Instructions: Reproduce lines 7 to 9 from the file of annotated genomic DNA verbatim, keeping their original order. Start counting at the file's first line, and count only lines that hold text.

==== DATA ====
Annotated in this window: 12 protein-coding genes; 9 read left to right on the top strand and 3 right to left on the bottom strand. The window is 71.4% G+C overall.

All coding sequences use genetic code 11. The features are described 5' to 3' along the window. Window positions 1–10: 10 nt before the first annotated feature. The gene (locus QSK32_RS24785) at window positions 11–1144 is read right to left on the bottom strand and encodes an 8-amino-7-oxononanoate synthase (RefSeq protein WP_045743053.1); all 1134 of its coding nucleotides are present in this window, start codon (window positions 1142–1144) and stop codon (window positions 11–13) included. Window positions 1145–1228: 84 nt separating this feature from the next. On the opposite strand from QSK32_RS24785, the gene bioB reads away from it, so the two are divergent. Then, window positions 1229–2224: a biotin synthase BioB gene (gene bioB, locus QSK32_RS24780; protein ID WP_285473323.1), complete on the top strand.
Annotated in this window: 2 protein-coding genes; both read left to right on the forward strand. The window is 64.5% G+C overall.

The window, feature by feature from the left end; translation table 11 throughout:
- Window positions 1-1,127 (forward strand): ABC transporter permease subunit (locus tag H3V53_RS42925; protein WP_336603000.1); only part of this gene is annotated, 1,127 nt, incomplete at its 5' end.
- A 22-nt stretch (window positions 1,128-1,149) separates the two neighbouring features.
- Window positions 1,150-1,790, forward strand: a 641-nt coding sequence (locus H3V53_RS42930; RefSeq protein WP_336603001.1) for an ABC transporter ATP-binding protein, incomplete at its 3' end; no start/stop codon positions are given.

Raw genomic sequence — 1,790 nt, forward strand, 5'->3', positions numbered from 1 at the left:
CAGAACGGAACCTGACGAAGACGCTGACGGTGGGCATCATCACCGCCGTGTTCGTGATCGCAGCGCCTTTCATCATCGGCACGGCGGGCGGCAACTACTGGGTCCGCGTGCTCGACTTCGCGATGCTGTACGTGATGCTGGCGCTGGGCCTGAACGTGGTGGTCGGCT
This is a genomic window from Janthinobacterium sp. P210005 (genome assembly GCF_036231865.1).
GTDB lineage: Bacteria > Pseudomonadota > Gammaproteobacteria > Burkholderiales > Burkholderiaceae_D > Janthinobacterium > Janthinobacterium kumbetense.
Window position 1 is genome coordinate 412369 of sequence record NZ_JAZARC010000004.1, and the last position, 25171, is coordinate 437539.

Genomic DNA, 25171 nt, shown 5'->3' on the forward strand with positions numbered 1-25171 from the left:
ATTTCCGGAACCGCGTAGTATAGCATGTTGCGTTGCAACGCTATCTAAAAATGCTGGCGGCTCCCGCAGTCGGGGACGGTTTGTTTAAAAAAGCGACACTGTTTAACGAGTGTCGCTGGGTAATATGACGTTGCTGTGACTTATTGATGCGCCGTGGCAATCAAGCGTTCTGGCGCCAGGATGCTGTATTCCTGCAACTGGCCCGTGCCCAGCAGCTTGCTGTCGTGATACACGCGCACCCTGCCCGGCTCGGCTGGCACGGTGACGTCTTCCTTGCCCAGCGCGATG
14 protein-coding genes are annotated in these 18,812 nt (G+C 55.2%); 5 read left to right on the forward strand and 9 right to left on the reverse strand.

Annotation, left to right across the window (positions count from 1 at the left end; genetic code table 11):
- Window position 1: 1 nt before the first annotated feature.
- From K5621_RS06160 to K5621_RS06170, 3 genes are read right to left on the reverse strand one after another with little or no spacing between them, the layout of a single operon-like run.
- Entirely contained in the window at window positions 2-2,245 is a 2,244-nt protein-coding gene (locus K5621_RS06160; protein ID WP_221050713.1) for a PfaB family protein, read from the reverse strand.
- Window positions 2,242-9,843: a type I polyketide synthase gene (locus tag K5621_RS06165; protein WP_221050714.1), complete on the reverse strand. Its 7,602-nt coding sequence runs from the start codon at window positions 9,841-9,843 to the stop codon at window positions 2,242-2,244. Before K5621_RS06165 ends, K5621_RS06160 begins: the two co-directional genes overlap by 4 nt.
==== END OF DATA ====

- Window positions 1,150-1,790, forward strand: a 641-nt coding sequence (locus H3V53_RS42930; RefSeq protein WP_336603001.1) for an ABC transporter ATP-binding protein, incomplete at its 3' end; no start/stop codon positions are given.

Raw genomic sequence — 1,790 nt, forward strand, 5'->3', positions numbered from 1 at the left:
CAGAACGGAACCTGACGAAGACGCTGACGGTGGGCATCATCACCGCCGTGTTCGTGATCGCAGCGCCTTTCATCATCGGCACGGCGGGCGGCAACTACTGGGTCCGCGTGCTCGACTTCGCGATGCTGTACGTGATGCTGGCGCTGGGCCTGAACGTGGTGGTCGGCT